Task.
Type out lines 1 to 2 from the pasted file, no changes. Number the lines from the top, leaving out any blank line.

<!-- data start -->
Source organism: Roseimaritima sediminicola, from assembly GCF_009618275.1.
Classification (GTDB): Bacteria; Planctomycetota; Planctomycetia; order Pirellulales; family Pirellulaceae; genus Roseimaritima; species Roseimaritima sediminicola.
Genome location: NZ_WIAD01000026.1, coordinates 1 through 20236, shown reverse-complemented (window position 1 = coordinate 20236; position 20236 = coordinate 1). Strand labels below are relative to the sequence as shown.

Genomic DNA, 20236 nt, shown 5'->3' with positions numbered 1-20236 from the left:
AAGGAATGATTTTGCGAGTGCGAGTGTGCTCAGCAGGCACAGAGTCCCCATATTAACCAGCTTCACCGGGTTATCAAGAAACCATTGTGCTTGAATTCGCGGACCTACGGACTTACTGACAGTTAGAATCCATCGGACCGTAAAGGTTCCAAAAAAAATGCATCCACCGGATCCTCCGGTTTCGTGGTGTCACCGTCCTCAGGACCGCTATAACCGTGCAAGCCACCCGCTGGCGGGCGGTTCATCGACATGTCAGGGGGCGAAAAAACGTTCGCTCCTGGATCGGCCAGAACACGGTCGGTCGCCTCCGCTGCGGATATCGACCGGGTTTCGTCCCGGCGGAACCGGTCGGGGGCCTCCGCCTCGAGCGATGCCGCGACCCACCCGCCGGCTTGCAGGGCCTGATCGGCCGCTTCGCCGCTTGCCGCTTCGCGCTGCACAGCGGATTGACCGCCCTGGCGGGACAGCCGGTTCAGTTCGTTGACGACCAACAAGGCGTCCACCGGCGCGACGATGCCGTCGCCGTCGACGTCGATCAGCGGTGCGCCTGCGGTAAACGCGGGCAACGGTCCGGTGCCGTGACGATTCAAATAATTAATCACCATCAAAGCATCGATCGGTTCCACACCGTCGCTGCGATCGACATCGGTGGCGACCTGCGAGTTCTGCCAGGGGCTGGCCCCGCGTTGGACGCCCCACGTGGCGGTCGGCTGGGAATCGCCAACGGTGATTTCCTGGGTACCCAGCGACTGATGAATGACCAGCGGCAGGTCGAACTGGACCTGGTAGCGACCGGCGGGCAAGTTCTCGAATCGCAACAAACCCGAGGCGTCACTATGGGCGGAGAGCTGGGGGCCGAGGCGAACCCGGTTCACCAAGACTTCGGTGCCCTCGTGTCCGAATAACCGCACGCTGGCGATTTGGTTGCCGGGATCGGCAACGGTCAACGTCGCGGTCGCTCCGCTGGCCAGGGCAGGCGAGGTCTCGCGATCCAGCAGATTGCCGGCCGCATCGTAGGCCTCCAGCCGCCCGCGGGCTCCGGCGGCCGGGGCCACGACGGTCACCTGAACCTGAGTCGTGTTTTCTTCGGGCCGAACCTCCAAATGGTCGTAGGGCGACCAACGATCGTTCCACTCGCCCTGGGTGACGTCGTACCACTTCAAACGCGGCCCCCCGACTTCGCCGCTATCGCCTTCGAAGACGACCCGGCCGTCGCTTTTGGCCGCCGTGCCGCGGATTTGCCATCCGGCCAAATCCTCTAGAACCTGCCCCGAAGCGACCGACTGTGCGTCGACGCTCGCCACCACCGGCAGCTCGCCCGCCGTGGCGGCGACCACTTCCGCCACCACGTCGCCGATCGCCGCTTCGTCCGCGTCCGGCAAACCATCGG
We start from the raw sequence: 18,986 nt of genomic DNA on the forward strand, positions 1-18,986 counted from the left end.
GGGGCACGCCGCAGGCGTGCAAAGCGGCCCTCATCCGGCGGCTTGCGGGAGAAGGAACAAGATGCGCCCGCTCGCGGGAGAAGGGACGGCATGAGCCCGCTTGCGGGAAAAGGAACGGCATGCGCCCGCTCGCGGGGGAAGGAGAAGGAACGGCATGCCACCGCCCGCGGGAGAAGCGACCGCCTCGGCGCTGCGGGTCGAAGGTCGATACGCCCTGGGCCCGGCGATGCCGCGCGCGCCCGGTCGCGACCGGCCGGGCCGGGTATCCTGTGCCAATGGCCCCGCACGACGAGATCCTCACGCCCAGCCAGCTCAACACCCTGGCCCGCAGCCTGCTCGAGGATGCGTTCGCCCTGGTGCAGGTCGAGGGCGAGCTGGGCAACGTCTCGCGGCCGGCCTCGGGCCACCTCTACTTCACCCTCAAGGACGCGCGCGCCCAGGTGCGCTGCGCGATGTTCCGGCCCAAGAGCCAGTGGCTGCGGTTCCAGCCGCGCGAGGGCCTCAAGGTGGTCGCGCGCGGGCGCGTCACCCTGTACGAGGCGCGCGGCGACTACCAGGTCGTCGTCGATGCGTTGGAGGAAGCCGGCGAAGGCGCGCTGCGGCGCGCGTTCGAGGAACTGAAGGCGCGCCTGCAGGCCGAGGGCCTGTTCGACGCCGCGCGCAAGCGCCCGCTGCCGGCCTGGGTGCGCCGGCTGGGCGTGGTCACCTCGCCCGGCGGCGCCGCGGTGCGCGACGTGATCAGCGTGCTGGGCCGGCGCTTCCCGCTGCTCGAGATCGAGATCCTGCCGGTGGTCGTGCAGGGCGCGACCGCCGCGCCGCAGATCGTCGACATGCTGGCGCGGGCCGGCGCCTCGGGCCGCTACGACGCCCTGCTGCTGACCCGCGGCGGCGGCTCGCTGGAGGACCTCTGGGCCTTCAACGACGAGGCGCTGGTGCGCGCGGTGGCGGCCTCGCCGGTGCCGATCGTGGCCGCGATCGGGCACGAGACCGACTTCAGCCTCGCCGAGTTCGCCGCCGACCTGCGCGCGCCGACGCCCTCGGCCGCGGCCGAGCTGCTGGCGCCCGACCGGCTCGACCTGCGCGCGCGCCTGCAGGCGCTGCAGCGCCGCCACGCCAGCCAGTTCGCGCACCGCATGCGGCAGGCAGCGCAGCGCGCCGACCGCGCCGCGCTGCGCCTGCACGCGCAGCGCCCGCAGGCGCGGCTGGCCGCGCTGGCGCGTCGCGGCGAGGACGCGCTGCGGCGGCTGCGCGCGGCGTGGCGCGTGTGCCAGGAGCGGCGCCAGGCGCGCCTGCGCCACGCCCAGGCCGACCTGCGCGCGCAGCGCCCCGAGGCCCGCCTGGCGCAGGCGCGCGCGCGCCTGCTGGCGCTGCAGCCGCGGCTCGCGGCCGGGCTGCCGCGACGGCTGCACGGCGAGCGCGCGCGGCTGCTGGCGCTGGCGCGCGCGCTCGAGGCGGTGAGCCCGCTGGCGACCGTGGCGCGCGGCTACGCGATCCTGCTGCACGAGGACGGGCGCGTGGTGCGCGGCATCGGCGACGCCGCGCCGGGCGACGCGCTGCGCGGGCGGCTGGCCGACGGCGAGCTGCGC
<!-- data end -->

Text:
Source organism: Roseimaritima sediminicola, from assembly GCF_009618275.1.
Classification (GTDB): Bacteria; Planctomycetota; Planctomycetia; order Pirellulales; family Pirellulaceae; genus Roseimaritima; species Roseimaritima sediminicola.